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Craig Campbell Talks ‘Outskirts of Heaven’

He doesn't want the afterlife to be too metro.

By Brian Ives 

If one gets to heaven, does he or she get to decide what it will look like? Craig Campbell hopes so.

The country singer tells Radio.com that his new song, “Outskirts of Heaven,” was inspired by his anxiety that heaven may be more like a big city, and he prefers the country.

“‘Outskirts of Heaven’ was an idea that I had,” he says. “I was sitting in my house one night and I was  talking to my wife about heaven. And said, ‘You know, heaven: the picture that has been painted in my mind of heaven is very metro, very big-city-like, with the pearly gates and the golden streets and the mansions.’ And I said, ‘I grew up in the country.’ We grew up so far outside of town that we didn’t even go trick or treating, because there were no houses around us. The idea of me living in a downtown area made me anxious. So, ‘Outskirts of Heaven’ was an idea that I had that maybe, just maybe, when I do get to heaven, it might be what I wanted it to be. A little farmhouse, a river, hills, country life.”

It seems to fall outside of the lyrical content of most songs on country radio today, but Campbell isn’t sweating that.

“‘Outskirts of Heaven’ is definitely a faith-based song, and when I wrote it, I wrote it with my buddy Dave Turnbull, and I said, ‘Listen, let’s take radio out of this. I don’t want to write this song for radio, I want to write it for myself.’ And it truly is 100% me. It’s definitely the things that I believe in, despite what country radio is doing these days, I wasn’t worried about any of that when I wrote it. I started playing it live, and I started seeing this reaction out of people. And it’s hard to get a reaction out of people when they’ve never heard a song before.”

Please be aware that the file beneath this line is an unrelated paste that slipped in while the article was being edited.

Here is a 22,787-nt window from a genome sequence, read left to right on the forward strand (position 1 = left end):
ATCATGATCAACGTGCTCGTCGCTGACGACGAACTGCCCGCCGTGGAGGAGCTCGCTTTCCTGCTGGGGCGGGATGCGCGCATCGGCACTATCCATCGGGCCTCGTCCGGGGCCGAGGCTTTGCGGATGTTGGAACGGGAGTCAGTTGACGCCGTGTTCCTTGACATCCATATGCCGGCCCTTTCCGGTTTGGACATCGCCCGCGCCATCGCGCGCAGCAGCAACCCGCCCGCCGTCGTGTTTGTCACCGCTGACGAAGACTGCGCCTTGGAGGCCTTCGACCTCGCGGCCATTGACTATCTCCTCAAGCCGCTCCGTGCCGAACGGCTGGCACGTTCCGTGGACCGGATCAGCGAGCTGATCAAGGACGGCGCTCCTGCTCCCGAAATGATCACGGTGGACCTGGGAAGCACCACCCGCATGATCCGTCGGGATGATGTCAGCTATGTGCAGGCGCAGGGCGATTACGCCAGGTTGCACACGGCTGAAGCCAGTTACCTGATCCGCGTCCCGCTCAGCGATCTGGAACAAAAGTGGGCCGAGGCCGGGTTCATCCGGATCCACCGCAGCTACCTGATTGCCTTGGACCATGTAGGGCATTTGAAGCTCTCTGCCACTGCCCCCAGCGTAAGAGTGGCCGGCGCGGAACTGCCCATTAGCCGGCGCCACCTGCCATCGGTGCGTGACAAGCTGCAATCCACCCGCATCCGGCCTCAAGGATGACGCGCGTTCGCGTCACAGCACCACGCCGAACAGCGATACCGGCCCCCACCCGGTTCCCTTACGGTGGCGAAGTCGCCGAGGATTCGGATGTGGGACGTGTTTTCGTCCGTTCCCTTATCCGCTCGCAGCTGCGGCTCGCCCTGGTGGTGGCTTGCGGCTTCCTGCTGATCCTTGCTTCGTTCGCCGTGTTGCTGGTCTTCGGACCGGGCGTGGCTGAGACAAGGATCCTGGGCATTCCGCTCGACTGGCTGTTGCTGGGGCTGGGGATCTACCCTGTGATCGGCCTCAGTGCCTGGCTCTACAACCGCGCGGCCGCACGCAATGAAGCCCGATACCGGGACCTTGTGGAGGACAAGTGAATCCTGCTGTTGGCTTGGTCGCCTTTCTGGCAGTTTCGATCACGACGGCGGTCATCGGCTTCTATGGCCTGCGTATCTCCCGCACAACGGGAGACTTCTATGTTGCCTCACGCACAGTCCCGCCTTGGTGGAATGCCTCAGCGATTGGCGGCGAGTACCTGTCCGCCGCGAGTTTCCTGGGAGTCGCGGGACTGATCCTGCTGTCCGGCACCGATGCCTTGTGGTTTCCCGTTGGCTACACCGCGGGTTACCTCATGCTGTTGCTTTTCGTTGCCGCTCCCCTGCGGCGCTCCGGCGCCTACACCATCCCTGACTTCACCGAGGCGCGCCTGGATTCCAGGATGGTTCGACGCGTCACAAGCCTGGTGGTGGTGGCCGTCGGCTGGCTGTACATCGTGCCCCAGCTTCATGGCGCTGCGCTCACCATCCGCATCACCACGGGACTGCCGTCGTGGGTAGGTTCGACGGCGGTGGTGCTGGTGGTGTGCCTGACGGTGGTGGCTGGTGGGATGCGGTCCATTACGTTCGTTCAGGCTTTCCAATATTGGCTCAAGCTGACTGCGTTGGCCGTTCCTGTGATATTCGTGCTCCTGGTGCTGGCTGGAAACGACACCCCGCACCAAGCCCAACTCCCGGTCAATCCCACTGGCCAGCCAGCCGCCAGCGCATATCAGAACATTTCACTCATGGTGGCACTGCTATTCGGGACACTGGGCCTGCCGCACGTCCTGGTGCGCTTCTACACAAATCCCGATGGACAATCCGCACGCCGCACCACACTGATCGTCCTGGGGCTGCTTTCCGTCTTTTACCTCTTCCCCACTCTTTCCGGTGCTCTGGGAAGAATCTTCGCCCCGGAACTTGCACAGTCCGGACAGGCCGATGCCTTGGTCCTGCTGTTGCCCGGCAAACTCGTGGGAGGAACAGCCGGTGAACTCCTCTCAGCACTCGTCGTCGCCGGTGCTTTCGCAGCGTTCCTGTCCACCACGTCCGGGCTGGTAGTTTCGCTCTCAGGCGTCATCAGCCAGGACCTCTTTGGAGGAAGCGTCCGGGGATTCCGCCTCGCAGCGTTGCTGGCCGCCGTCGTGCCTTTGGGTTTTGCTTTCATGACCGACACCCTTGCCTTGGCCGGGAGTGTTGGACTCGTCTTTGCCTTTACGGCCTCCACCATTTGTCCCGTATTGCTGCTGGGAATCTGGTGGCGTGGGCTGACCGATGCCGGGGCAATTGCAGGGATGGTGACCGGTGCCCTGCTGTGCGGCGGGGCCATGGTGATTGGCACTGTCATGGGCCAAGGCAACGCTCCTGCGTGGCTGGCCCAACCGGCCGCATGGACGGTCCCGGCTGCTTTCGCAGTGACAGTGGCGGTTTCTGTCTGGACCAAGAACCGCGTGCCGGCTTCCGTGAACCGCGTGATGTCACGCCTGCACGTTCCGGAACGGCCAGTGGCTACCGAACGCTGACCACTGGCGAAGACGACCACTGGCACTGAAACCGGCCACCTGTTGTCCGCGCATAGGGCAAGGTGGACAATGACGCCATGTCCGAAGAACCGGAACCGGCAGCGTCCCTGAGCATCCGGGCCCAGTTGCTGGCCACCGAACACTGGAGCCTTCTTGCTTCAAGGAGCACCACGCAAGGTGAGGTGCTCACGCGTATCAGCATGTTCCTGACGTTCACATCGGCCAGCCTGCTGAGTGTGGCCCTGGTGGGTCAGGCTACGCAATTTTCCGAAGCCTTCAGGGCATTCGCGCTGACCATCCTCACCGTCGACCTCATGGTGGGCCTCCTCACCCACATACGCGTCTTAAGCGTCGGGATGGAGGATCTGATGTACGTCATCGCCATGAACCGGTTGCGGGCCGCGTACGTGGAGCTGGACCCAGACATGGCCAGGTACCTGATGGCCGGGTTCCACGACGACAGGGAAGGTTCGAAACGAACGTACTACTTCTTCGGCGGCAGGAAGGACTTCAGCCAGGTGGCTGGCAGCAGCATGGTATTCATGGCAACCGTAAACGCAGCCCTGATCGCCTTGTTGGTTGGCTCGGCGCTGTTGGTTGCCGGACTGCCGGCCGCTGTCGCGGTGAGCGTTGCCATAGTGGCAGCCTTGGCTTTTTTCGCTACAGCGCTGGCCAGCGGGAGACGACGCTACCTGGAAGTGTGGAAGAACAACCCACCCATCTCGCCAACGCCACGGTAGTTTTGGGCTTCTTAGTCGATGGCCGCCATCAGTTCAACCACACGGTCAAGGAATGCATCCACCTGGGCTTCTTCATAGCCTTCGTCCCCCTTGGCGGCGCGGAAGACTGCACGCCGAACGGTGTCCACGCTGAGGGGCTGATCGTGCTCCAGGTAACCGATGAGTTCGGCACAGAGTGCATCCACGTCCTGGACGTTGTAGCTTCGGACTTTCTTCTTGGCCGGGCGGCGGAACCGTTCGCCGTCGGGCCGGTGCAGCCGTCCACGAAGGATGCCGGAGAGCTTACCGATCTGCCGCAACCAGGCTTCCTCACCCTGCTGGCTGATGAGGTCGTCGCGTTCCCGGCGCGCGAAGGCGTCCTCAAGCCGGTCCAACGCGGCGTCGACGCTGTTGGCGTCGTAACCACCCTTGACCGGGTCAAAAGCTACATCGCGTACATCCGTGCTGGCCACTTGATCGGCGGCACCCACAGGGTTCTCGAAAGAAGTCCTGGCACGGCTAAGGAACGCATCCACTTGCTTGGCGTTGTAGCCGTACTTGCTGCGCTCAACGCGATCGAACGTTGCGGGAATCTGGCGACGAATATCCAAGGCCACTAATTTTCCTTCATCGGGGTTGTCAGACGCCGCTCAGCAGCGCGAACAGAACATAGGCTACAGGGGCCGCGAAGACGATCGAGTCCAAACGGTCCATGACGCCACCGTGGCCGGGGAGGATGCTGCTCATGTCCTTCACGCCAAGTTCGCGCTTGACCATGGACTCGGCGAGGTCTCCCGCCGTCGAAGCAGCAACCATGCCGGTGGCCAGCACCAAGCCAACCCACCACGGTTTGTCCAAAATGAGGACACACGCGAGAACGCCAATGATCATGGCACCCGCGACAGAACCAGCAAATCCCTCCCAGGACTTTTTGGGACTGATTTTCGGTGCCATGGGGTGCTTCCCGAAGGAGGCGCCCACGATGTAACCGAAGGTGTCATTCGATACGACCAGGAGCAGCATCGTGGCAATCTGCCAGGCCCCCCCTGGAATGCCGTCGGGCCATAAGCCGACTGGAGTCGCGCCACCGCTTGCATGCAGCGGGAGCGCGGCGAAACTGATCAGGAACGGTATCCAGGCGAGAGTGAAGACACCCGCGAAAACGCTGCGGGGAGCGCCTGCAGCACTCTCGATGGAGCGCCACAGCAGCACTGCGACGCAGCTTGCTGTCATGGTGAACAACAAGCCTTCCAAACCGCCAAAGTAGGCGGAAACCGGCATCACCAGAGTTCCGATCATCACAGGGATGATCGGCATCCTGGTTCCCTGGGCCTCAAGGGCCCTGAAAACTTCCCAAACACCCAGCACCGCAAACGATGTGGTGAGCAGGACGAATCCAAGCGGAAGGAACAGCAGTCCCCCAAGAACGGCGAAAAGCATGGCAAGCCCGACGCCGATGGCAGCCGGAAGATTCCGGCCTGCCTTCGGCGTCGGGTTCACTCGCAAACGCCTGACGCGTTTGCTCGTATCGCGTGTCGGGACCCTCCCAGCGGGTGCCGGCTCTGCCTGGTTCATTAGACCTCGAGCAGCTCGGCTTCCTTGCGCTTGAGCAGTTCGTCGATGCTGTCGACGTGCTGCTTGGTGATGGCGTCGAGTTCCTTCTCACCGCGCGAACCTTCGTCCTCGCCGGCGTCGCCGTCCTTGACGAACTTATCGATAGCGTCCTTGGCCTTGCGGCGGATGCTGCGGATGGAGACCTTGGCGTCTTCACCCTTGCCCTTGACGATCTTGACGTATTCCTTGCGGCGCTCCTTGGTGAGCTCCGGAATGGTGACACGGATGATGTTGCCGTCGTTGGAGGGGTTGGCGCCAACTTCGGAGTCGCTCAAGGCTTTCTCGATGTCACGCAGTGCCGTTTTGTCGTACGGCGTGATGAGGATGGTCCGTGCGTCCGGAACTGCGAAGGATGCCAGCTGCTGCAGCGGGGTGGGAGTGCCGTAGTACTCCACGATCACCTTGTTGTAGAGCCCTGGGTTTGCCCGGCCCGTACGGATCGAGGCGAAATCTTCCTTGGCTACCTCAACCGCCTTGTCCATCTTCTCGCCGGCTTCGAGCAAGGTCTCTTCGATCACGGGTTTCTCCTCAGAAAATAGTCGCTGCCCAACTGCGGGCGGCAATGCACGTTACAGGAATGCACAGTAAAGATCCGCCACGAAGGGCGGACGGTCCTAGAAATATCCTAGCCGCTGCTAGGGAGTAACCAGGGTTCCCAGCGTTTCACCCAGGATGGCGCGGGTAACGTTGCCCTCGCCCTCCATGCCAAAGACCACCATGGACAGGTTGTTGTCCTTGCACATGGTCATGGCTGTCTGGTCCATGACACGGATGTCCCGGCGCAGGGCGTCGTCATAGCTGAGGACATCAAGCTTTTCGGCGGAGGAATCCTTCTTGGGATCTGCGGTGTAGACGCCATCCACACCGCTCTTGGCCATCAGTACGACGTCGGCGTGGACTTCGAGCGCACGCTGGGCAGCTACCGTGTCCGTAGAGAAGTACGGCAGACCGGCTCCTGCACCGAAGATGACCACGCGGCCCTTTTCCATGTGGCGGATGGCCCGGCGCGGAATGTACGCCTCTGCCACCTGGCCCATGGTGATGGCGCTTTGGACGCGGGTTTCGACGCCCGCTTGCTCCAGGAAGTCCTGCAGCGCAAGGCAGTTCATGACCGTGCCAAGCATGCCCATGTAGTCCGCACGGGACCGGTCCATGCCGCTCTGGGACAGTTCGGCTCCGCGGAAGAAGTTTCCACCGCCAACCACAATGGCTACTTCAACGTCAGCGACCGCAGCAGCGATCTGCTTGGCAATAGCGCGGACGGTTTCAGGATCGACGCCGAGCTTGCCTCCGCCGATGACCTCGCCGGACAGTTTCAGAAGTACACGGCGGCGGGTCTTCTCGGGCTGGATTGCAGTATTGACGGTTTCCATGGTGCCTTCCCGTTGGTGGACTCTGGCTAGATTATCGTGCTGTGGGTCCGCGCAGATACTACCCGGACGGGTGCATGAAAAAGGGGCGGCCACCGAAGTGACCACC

He realizes that writing about the afterlife isn’t a fool-proof formula for a hit single in 2016, though: “It was a challenge, or a leap of faith. Pun intended. Because of what radio’s doing these days… ‘Outskirts of Heaven’ is fairly different than any of that. But I talked to a friend of mine a year ago, and we were talking about certain things and and I asked, ‘How do I go from where I am right now to being hugely successful in country music?’ And he said, ‘Man, you gotta pick a lane and stay in it.’ And I feel like this song is my lane. And I’m planning on staying in it.”

Although he says that his lyrical counter-programming may work in his favor. “I feel good about this song. I think it’s gonna be the surprise… we’re in the summertime right now, and it seems like all the things about this song are going against the grain. It’s a slower song. It’s a three quarter time waltz, it’s got a lot of steel guitar in it, and it’s four minutes long. I think that once it gets to a spot on the chart, I think people are going to be surprised, but pleasantly surprised.”

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